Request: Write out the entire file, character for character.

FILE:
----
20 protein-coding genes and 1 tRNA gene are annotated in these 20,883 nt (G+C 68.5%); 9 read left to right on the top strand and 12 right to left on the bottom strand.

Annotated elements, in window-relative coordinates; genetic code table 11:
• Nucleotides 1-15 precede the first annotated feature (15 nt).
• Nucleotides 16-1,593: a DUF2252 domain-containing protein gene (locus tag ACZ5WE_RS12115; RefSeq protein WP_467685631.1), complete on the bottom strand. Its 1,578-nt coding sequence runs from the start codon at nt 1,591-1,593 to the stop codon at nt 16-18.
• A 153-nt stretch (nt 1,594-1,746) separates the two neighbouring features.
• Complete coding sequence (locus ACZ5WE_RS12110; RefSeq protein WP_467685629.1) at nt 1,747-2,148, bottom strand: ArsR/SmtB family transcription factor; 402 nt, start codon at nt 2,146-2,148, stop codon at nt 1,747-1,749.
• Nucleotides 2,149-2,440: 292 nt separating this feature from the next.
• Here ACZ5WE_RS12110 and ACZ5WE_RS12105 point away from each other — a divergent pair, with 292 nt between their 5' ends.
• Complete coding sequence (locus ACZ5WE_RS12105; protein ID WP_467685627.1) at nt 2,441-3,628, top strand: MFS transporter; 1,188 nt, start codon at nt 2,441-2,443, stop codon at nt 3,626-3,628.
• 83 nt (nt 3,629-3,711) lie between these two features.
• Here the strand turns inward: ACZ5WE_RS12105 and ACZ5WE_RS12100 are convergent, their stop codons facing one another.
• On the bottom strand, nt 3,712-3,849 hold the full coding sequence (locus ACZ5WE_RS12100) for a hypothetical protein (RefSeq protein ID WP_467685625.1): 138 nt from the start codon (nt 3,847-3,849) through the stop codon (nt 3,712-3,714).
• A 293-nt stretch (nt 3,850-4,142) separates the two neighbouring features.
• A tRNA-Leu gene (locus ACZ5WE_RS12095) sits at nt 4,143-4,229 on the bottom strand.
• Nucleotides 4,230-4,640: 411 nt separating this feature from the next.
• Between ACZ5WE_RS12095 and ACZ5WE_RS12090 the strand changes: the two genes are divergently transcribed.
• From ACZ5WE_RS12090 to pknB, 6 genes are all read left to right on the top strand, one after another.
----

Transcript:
20 protein-coding genes and 1 tRNA gene are annotated in these 20,883 nt (G+C 68.5%); 9 read left to right on the top strand and 12 right to left on the bottom strand.

Annotated elements, in window-relative coordinates; genetic code table 11:
• Nucleotides 1-15 precede the first annotated feature (15 nt).
• Nucleotides 16-1,593: a DUF2252 domain-containing protein gene (locus tag ACZ5WE_RS12115; RefSeq protein WP_467685631.1), complete on the bottom strand. Its 1,578-nt coding sequence runs from the start codon at nt 1,591-1,593 to the stop codon at nt 16-18.
• A 153-nt stretch (nt 1,594-1,746) separates the two neighbouring features.
• Complete coding sequence (locus ACZ5WE_RS12110; RefSeq protein WP_467685629.1) at nt 1,747-2,148, bottom strand: ArsR/SmtB family transcription factor; 402 nt, start codon at nt 2,146-2,148, stop codon at nt 1,747-1,749.
• Nucleotides 2,149-2,440: 292 nt separating this feature from the next.
• Here ACZ5WE_RS12110 and ACZ5WE_RS12105 point away from each other — a divergent pair, with 292 nt between their 5' ends.
• Complete coding sequence (locus ACZ5WE_RS12105; protein ID WP_467685627.1) at nt 2,441-3,628, top strand: MFS transporter; 1,188 nt, start codon at nt 2,441-2,443, stop codon at nt 3,626-3,628.
• 83 nt (nt 3,629-3,711) lie between these two features.
• Here the strand turns inward: ACZ5WE_RS12105 and ACZ5WE_RS12100 are convergent, their stop codons facing one another.
• On the bottom strand, nt 3,712-3,849 hold the full coding sequence (locus ACZ5WE_RS12100) for a hypothetical protein (RefSeq protein ID WP_467685625.1): 138 nt from the start codon (nt 3,847-3,849) through the stop codon (nt 3,712-3,714).
• A 293-nt stretch (nt 3,850-4,142) separates the two neighbouring features.
• A tRNA-Leu gene (locus ACZ5WE_RS12095) sits at nt 4,143-4,229 on the bottom strand.
• Nucleotides 4,230-4,640: 411 nt separating this feature from the next.
• Between ACZ5WE_RS12095 and ACZ5WE_RS12090 the strand changes: the two genes are divergently transcribed.
• From ACZ5WE_RS12090 to pknB, 6 genes are all read left to right on the top strand, one after another.